Opinion 4 minute read
Not a month goes by without a new study proclaiming consumers want to shop from brands that “stand for something”. Meanwhile economists argue that companies with a social purpose perform better in the long term.
Corporations big and small have raced to respond. Earlier this year nearly 200 US chief executives, including the leaders of Apple, Pepsi and Walmart issued a statement trying the redefine the role of business in society. The new chief executive of Unilever has claimed brands that “don’t find their purpose” could be sold off.
Brand purpose is values led. But how do you get purpose right on an international scale when values are not universal?
The Hong Kong protests have proven a litmus test for the authenticity of brand purpose for a number of multinational brands. Nike had positioned itself as a social justice warrior making headlines with its Colin Kaepernick Emmy winning ad, urging viewers to “Believe in something. Even if it means sacrificing everything.”
But a year later, when the manager of Houston Rockets tweeted his support for the Hong- Kong pro-democracy demonstrations, Nike promptly removed the MBA basketball team’s merchandise from stores in China to avoid endangering sales in a major market.
The move prompted widespread accusations of hypocrisy with Mike Pence commenting, “When it comes to Hong Kong, Nike prefers checking its social conscience at the door”.
Apple has also long trumpeted its liberal and progressive credentials. Its famous motto has encouraged consumers to “Think Different”. One of its core values is empowering people through accessible technology. Yet it swiftly deleted an app that enabled protesters in Hong Kong to track police movements and tear gas use, just a day after facing criticism from the Chinese state media for it.
The company was at pains to maintain that its “values remain the same in every country” and claimed the app violated its guidelines and Hong Kong laws. Commentators remained unconvinced accusing Apple of shelving its values to protect one of its most profitable markets.
There are many such examples of inconsistent brand purpose around the world. Reebok’s feminist #BeMoreHuman campaign celebrated and empowered women, encouraging them to be strong and assertive and calling on them to bring positive change to the world. Perhaps unsurprisingly, it did not run anywhere in the Middle East.
Chick-fil-A used Christian, “traditional family” values to become the third-largest fast food chain in America. Those same values got it into trouble at the opening of a store in Canada and led it close its first and only branch in the UK a month ago, after protests and boycott calls by LGBT campaigners. The company is now halting donations to three groups that oppose same-sex marriage in an effort to broaden its customer base and promote international expansion. In an era of globalisation, companies can no longer operate in silos. Purpose that lands well on one side of the world can cause grave offense on the other.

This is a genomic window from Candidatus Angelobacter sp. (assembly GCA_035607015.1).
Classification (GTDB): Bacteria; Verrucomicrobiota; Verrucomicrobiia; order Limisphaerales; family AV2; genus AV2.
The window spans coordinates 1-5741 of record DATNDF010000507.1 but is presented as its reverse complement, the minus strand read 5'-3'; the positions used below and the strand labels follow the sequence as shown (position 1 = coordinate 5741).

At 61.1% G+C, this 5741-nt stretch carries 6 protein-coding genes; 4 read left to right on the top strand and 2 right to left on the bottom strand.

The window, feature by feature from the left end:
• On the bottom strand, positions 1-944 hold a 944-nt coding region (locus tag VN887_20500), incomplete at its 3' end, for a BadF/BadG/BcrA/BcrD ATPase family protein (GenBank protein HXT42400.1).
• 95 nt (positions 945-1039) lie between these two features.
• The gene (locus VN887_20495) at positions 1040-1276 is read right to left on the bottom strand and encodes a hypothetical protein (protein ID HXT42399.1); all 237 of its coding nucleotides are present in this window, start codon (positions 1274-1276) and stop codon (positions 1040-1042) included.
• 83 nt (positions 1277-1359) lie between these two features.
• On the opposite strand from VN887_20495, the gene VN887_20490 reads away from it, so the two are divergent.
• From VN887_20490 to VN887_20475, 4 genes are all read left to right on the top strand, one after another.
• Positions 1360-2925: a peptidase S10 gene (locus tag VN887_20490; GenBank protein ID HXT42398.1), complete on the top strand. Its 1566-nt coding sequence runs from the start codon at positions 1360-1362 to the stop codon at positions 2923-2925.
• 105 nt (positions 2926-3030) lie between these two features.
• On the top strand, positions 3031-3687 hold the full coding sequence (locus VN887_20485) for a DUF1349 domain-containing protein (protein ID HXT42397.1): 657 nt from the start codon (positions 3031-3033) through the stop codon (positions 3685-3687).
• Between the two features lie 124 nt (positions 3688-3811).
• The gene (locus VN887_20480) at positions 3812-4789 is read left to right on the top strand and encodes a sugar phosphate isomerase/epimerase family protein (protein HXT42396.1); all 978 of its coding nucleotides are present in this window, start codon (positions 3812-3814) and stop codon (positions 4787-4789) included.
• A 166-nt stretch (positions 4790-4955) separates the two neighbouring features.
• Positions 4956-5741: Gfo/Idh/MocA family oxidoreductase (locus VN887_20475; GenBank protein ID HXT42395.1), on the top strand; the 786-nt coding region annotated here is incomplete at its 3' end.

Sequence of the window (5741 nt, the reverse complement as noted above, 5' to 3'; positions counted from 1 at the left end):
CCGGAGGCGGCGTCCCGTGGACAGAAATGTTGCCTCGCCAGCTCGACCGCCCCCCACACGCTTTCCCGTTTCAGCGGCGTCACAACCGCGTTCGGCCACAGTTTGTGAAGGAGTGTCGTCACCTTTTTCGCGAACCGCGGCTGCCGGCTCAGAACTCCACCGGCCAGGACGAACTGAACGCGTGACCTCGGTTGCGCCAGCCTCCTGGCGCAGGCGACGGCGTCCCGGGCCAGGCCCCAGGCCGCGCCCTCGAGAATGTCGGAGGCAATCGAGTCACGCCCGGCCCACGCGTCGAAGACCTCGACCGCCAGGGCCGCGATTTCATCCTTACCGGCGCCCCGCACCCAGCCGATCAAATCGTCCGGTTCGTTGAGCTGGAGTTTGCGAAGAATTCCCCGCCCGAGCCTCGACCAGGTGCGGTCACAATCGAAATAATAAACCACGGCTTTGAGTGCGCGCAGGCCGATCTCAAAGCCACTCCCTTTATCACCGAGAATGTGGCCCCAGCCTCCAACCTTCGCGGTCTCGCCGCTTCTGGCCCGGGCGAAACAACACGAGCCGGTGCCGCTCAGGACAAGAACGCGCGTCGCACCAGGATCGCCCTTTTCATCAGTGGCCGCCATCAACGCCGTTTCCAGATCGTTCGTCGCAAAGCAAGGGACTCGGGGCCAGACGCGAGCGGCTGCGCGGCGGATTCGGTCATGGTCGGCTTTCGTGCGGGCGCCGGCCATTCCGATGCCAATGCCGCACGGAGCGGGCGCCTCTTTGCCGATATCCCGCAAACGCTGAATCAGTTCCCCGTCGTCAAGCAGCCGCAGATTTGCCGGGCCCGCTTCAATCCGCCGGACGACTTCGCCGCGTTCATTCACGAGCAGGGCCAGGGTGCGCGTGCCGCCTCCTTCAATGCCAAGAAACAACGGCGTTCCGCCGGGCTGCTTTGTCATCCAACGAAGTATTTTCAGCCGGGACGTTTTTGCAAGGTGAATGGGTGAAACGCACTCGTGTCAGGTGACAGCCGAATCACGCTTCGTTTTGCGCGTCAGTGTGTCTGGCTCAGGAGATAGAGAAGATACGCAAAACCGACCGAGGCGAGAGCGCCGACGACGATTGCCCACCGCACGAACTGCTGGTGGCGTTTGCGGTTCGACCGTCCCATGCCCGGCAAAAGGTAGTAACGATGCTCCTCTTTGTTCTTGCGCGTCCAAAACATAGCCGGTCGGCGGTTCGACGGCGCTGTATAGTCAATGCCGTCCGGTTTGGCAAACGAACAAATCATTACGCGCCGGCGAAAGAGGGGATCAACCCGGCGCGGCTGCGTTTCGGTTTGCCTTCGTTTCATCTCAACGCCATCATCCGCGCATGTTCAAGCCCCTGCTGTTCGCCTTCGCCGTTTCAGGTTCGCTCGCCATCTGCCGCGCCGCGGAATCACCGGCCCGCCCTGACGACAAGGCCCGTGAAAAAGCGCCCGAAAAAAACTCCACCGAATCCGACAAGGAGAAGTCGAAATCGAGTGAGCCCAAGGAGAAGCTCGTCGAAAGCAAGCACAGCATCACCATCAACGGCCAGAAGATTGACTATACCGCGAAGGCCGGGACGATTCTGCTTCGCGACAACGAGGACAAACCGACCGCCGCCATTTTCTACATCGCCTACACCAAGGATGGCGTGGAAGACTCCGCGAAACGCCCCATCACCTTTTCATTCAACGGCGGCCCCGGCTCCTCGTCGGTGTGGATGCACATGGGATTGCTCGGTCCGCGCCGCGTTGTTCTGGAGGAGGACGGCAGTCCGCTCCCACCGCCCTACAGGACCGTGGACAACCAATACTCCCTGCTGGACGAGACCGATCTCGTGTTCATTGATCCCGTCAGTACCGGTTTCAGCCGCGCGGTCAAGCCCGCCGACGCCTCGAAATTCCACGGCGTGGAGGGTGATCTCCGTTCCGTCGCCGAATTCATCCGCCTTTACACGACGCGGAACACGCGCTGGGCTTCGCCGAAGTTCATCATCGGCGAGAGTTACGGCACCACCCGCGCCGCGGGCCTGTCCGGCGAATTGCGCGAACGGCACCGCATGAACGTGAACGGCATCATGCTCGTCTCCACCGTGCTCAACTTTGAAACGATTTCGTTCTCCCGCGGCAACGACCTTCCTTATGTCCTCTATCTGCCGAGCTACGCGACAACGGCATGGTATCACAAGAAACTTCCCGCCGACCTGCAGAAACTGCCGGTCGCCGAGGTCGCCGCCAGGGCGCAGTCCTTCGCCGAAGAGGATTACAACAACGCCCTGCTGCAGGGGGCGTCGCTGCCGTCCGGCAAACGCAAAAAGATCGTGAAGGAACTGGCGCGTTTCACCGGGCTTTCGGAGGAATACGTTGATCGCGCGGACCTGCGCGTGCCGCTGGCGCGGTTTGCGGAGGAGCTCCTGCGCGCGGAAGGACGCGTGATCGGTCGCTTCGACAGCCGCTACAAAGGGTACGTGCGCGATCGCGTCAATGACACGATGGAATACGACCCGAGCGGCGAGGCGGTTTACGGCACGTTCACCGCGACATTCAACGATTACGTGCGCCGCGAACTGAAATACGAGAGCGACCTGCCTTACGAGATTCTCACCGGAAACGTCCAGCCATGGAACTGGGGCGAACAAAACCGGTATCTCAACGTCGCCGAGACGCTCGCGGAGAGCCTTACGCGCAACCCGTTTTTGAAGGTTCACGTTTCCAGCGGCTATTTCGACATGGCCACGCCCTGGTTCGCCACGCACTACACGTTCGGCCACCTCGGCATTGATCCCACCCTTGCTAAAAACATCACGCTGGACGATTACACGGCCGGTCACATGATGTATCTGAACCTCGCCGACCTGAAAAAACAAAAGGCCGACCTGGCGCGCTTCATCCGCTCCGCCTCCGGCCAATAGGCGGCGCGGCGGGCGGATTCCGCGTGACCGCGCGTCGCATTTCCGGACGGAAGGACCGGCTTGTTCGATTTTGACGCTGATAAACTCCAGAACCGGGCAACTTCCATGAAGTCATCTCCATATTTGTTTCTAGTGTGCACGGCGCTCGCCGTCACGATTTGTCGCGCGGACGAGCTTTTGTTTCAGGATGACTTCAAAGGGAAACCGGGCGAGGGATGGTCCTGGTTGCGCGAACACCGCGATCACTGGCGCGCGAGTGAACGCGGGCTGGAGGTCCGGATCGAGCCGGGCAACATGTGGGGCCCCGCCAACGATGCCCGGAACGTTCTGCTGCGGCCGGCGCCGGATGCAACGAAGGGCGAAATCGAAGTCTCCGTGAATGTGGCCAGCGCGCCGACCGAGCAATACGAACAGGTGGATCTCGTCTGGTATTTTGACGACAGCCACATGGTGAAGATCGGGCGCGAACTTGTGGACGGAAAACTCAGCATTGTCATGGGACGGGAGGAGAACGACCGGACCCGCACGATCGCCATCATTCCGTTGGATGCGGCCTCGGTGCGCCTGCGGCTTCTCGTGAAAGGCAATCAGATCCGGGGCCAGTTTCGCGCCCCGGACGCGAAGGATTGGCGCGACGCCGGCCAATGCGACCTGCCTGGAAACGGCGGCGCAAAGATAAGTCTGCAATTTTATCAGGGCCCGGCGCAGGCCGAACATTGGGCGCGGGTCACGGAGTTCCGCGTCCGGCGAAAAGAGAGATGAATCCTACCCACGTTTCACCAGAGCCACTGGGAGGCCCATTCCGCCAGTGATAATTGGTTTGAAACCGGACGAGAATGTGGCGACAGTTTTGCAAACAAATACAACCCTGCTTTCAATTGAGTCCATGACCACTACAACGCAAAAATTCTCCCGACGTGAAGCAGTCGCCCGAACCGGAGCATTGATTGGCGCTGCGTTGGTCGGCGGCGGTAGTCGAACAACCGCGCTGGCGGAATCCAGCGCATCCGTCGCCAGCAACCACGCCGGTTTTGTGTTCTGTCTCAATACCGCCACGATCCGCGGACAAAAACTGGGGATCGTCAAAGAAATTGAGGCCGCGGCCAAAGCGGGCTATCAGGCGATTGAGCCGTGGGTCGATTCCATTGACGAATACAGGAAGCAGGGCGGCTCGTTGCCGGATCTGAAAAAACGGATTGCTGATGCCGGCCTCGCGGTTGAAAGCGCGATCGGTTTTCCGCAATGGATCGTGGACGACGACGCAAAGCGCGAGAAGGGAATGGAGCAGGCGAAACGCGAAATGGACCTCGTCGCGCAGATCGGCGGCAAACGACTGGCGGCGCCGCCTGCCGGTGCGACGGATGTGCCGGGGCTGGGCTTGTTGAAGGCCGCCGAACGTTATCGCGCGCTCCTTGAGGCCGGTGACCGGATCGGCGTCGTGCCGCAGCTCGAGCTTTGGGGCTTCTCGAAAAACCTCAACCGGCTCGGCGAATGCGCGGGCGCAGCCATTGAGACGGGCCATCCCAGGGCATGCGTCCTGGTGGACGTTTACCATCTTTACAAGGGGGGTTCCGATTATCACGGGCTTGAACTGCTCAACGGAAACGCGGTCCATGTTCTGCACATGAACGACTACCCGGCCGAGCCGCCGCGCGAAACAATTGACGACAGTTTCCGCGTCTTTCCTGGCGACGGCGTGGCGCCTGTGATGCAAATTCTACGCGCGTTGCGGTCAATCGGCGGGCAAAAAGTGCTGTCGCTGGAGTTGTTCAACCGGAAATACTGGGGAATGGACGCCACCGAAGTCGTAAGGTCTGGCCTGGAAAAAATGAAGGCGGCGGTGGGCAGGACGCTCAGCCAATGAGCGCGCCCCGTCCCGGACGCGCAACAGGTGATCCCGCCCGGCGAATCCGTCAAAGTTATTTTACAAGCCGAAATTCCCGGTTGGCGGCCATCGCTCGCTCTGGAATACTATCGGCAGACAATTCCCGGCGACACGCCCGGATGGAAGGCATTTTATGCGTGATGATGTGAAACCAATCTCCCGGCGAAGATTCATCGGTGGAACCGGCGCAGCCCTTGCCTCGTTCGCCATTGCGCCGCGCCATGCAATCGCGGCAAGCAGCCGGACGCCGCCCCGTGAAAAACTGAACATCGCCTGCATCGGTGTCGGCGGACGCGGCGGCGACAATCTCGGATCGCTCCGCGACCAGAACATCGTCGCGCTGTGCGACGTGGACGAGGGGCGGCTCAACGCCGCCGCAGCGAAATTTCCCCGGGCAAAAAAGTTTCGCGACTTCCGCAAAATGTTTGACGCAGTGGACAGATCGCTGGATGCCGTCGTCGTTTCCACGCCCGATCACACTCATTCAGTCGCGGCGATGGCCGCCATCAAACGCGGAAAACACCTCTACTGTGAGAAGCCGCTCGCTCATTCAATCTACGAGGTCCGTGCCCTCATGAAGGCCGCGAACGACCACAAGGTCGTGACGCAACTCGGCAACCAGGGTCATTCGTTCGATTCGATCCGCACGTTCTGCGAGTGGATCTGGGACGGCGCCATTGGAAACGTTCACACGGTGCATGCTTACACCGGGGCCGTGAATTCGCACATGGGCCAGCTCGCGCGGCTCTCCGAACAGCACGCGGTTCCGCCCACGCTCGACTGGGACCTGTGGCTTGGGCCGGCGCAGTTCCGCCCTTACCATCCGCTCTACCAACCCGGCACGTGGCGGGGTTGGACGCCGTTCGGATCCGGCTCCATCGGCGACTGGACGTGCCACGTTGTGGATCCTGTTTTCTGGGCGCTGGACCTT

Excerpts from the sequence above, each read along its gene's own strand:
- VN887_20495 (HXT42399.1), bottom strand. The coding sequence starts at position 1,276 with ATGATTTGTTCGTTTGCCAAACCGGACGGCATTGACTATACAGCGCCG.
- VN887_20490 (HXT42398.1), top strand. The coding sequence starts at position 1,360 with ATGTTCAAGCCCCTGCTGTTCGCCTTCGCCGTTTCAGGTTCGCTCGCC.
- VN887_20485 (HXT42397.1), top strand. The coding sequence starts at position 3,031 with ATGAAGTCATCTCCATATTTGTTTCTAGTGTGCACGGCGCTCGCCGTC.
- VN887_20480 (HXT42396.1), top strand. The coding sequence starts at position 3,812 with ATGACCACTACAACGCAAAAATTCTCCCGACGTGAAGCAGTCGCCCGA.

So how do you get brand purpose right on an international scale?
Some marketing and communications professionals advise to “keep purpose broad” so it can be interpreted differently in different markets to tap into the issues that are most relevant there. That approach misses the point. In order to connect with consumers and differentiate a brand, its social purpose has to be specific; it needs to make a stand, not sound like a generic strap line.
To avoid accusations of hypocrisy and reputational damage your brand’s actions also cannot contradict its stated purpose, no matter where you are in the world. Reputational risks like those faced by Apple can be mitigated with proper preparation and scenario planning.
Multinational business would be wise to be respectful of local values and culture. There is no need to proactively campaign on a values led purpose in markets where it is not likely to resonate with consumers. Brands operating on a global scale need global teams advising them.
But ultimately, picking a purpose means picking a side. If you stand for something, you must also stand against someone who disagrees. Purpose strategy therefore requires cost-benefit analysis and a long-term view – accepting the trade-offs as the price of building stronger relationships with the customers, influencers, stakeholders and employees who matter most.
Believing in something is good business, but it will mean sacrificing something too.
Written by Maria Sizyakova, account director at agency MHP Communications
If you enjoyed this article, you can subscribe for free to our twice weekly event and subscriber alerts.
Currently, every new subscriber will receive three of our favourite reports about the public relations sector.